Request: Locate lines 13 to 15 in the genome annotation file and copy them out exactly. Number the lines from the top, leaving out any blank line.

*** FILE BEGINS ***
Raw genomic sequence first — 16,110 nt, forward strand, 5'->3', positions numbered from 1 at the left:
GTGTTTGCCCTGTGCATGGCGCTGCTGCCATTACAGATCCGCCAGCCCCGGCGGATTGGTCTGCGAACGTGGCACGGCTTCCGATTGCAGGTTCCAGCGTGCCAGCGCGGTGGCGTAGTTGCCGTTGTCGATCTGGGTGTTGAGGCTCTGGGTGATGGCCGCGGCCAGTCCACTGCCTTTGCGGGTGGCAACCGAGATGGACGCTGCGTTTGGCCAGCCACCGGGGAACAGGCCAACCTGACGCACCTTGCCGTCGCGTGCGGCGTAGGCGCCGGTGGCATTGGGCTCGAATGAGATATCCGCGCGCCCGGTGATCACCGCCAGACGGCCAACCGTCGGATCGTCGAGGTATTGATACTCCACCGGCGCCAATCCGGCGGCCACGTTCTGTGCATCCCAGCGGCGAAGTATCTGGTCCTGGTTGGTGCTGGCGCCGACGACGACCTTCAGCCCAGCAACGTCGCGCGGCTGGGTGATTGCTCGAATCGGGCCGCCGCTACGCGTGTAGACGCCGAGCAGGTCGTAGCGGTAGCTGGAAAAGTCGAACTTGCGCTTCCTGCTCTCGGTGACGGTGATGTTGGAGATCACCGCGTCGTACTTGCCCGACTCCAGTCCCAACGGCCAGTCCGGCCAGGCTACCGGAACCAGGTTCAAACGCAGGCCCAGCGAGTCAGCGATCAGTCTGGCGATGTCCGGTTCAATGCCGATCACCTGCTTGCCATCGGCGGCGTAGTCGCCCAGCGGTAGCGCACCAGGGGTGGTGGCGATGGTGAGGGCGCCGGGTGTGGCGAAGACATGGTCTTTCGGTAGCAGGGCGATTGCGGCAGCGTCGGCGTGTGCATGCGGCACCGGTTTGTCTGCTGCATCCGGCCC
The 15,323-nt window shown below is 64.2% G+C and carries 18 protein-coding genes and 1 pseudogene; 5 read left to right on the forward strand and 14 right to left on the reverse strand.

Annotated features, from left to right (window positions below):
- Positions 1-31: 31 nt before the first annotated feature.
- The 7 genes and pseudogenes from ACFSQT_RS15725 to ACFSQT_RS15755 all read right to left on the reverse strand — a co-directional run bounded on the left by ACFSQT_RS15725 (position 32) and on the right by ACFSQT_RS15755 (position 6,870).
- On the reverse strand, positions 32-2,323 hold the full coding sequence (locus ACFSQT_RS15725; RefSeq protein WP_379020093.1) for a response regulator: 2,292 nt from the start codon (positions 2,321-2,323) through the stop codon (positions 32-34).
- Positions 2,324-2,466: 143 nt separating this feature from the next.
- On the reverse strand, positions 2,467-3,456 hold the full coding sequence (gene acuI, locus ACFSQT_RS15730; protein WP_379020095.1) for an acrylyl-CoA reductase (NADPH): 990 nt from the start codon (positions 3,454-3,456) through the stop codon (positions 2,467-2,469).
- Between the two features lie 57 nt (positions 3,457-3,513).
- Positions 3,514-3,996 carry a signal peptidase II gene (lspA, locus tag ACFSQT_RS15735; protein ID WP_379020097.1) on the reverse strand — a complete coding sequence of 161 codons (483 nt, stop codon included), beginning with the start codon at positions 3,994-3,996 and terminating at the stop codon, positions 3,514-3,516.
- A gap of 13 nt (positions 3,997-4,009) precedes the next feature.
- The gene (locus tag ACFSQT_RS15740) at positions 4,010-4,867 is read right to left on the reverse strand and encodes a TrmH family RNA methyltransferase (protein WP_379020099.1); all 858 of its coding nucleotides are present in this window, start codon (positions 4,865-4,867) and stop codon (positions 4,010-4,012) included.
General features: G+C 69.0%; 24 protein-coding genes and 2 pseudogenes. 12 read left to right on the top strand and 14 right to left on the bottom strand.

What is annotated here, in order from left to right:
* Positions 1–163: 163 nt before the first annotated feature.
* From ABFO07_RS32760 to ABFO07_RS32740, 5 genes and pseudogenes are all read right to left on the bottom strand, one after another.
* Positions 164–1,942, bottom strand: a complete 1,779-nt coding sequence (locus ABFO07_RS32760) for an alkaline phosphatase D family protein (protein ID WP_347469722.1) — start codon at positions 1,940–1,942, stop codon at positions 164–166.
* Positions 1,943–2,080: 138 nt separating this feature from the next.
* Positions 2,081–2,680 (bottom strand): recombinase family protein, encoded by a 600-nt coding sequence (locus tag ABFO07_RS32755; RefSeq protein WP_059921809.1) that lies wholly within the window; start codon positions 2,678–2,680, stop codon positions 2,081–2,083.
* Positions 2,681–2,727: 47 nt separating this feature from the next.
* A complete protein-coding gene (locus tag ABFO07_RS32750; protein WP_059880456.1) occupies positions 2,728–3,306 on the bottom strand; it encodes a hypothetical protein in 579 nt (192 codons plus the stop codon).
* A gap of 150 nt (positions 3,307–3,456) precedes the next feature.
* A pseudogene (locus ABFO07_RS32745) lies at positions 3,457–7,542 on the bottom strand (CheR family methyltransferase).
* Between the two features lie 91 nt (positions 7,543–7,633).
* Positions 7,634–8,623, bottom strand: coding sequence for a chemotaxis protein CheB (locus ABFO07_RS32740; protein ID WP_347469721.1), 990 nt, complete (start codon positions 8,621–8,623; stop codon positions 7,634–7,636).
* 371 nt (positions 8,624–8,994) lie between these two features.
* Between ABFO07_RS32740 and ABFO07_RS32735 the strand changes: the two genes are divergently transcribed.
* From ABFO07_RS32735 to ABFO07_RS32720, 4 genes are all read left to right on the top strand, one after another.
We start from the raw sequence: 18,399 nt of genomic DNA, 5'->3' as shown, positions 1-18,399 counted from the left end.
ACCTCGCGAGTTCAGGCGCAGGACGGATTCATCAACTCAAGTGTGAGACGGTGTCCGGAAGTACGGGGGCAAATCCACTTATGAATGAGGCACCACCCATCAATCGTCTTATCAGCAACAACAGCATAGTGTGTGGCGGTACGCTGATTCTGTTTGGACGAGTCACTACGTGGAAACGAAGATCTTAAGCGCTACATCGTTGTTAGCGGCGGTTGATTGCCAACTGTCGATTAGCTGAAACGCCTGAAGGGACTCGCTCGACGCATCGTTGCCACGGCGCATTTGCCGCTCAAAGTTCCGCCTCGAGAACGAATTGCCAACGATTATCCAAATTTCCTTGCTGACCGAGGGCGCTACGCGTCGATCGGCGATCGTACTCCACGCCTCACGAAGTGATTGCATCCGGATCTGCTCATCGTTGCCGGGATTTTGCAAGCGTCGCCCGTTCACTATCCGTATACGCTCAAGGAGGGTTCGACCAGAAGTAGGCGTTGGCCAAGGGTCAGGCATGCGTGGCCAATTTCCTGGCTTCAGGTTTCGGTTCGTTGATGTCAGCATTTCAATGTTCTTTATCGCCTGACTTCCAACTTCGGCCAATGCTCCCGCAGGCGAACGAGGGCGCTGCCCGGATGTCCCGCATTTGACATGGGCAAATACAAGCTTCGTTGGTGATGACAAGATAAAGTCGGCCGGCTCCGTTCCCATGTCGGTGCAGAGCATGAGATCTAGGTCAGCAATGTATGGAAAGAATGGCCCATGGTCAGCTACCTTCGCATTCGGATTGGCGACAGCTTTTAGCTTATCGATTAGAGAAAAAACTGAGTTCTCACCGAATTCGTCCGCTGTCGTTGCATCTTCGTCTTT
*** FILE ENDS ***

- The gene (locus tag ACFSQT_RS15740) at positions 4,010-4,867 is read right to left on the reverse strand and encodes a TrmH family RNA methyltransferase (protein WP_379020099.1); all 858 of its coding nucleotides are present in this window, start codon (positions 4,865-4,867) and stop codon (positions 4,010-4,012) included.
General features: G+C 69.0%; 24 protein-coding genes and 2 pseudogenes. 12 read left to right on the top strand and 14 right to left on the bottom strand.

What is annotated here, in order from left to right: